Then on the flip side, I was getting a little frustrated with some of the oversights when I was DJing at other people's parties. People weren’t spending enough money or attention on sound quality, lighting, the atmosphere, nor curating the crowd properly. Those things pushed me further into the idea of throwing my own parties, so that the environment was how I liked it for when I play. And, by proxy, great for other artists like Floating Points, Four Tet, Ben UFO and Peggy Gou to play here as well.
Putting on parties is hard work. I remember a promoter used to always tell me he was working on his last event. Then when the party was in full swing and going amazing, he’d be like, ‘Fuck yeah, I can do another one!’
If I'm honest, I really want to be making music and DJing, but I feel like if I don't throw events in a town as small as this, then there's a bit of a hole in the entertainment quota. I definitely get a buzz from it – I love hosting people and showing the area to artists from all over the world, taking them to waterfalls and surfing at beautiful beaches. I love that aspect of it. But yeah, throwing events is just so stressful and you need to be quite selfless to a degree. I struggle to have a really good time at my own party because I’m in total focus mode, especially when it's at a venue like the Beach Road, which is almost 1500 people capped, so there's so much ops going on. There's always chaos at the door - not in a violent way - but just guest list and all that sort of stuff. And I just want to be on the dance floor or in the DJ booth.
During Covid you brought to life your MYSTICS shows with Jonti and Pat Santamaria, which was born out of the Teenage Wasteland show for Vivid. Will you be pursuing more of these kinds of performances? Or was that more of a Covid project?
MYSTICS actually started prior to Covid. It was originally Jonti and myself just making music together, but we didn't release anything or play any shows. Then during Covid there was this film night up here in Byron and I was asked to pick a film and create a performance out of it. I chose Blade Runner and then got Jonti and Pat involved. That grew into Teenage Wasteland, which we then brought back to MYSTICS. So the project is pretty open-ended at the moment. Jonti and I have written a couple of albums worth of material, but I guess he’s so busy with Genesis [Owusu] at the moment, Pat's busy with Motorik and I'm busy up here doing my own thing. We haven't quite worked out how to focus the platform and get something tangible out into the world, let alone more shows, but it's definitely being talked about.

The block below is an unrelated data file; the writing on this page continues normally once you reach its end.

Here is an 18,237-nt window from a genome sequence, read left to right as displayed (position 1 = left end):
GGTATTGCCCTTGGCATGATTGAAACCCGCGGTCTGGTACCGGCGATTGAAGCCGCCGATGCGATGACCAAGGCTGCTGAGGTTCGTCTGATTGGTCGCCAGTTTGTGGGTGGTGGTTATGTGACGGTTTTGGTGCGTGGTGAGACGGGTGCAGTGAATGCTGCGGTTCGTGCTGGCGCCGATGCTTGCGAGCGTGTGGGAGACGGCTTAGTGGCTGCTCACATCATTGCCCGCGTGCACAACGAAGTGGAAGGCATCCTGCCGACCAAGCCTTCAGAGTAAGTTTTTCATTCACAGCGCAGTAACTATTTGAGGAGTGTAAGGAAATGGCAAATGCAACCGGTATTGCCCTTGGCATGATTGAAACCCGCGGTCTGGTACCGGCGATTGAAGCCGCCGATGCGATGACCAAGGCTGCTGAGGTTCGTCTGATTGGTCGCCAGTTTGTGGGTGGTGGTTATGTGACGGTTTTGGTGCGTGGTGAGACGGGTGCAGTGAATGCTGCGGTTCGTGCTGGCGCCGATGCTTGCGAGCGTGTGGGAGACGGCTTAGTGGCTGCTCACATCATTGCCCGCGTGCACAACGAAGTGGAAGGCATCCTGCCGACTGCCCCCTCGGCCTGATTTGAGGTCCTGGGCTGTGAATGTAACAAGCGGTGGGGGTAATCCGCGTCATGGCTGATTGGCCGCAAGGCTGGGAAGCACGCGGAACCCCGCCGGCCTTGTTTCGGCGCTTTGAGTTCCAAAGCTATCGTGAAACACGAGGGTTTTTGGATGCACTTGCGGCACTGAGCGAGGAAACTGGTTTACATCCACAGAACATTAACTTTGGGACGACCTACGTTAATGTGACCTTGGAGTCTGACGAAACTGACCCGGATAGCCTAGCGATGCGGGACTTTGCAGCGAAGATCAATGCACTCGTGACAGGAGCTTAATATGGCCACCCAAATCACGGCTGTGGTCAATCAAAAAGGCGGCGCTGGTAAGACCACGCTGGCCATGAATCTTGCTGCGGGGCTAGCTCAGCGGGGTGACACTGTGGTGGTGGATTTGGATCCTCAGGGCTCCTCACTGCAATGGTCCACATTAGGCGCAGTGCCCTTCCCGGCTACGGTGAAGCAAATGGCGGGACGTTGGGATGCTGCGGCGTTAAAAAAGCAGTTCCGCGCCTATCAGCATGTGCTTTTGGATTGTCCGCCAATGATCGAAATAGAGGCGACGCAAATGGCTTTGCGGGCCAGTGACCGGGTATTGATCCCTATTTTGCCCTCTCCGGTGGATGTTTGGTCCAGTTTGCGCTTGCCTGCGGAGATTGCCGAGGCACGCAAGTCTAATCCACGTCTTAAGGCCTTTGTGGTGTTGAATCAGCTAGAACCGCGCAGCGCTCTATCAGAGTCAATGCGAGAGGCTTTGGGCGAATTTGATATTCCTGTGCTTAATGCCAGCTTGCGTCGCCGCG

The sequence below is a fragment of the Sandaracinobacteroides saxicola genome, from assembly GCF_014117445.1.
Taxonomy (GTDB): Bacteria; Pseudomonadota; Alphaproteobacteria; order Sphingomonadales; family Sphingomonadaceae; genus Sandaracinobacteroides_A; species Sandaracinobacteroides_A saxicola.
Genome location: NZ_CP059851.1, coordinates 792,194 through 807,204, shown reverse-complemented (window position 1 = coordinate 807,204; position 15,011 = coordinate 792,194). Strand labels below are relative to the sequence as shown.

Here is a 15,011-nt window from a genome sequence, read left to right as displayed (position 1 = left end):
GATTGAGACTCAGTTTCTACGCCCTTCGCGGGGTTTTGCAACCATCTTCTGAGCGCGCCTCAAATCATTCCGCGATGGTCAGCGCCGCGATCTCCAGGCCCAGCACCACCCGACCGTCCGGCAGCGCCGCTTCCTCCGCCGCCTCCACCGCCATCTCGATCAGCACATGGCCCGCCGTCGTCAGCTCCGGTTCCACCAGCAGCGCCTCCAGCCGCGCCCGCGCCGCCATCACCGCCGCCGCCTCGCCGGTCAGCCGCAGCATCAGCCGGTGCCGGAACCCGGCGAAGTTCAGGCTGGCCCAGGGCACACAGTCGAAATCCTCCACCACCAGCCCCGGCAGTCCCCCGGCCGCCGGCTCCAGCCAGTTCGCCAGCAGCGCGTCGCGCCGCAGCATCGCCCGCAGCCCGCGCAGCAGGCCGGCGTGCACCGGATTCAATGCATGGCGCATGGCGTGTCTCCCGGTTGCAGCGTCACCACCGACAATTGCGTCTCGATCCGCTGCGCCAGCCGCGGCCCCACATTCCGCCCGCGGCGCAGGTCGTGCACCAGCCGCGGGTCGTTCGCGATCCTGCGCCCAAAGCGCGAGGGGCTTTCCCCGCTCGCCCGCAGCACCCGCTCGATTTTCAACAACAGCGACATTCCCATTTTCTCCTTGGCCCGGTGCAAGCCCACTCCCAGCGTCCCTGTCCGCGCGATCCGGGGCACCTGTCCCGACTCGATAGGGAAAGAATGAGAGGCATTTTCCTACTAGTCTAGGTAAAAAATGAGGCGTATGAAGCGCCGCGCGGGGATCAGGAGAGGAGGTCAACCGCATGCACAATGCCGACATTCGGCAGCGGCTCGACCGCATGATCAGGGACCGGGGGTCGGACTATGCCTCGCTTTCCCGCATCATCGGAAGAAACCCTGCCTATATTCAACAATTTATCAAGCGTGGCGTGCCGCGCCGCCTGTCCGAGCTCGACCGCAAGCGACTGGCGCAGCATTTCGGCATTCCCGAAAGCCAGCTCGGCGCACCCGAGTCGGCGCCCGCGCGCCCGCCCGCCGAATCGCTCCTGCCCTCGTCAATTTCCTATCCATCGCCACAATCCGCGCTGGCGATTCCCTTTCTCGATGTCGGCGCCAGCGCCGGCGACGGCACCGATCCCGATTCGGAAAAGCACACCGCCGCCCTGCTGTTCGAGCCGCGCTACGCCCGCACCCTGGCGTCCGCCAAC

What have you been working on lately music wise?
To be honest I've been in a little bit of a cold patch after Glastonbury. When I got back, I got really sick because the same illness had kicked off again. So I've just been trying to get my health back. We also had those really severe floods up here and I actually lost my home. It's been a really long process to recover from that. I'm only just now in the middle of rebuilding my house because it’s taken so long due to fighting with an insurance company. That’s been really draining a lot of my time and focus. I've never renovated a house before, so I'm finding it difficult to find the time and energy to make my own music. I've been doing little bits here and there when I can - I've been writing and producing some material with Vera Blue who is a really great pop singer. And I’ve been buying records and spending a lot of time listening to music, which is something I don’t get the chance to do often.
"I've really been enjoying digging back through my records and finding all these house records from ten or twenty years ago."
Are you able to listen to and appreciate music without thinking about it from a creative angle?
That's a good question and I think about it a lot. Normally when I'm producing, I find it difficult to listen to music without pulling it apart and listening to the mechanics of it; analysing it and hearing it as a production. But lately I've been finding it really easy to just put a record on, enjoy it and experience it as it was intended. I suspect once I start to get my groove back on in the studio, then that enjoyable passive listening experience will maybe change back to more of an active listening experience.
What kind of music is inspiring you as a DJ at the moment?
When I was in London I did an eight-hour set back-to-back with Sam [Floating Points]. It was at Giant Steps – a super high-end, horn loaded, touring hi-fi sound system that is vinyl only. Sam was playing everything from Theo Parrish to Brazilian bossa nova and Detroit techno. It was a really fun experience and got me back into handling and mixing records again. I found when I was limited to just records, it weirdly broadened my horizon of what you can play, in a strange way. I found when I was playing with a USB stick on a CDJ, I was just defaulting into my playlists of tech-house and techno or whatever. Everything felt play-listed and almost pre-mapped out. And once I was back on vinyl it felt like I could just mismatch stuff more, if that makes sense?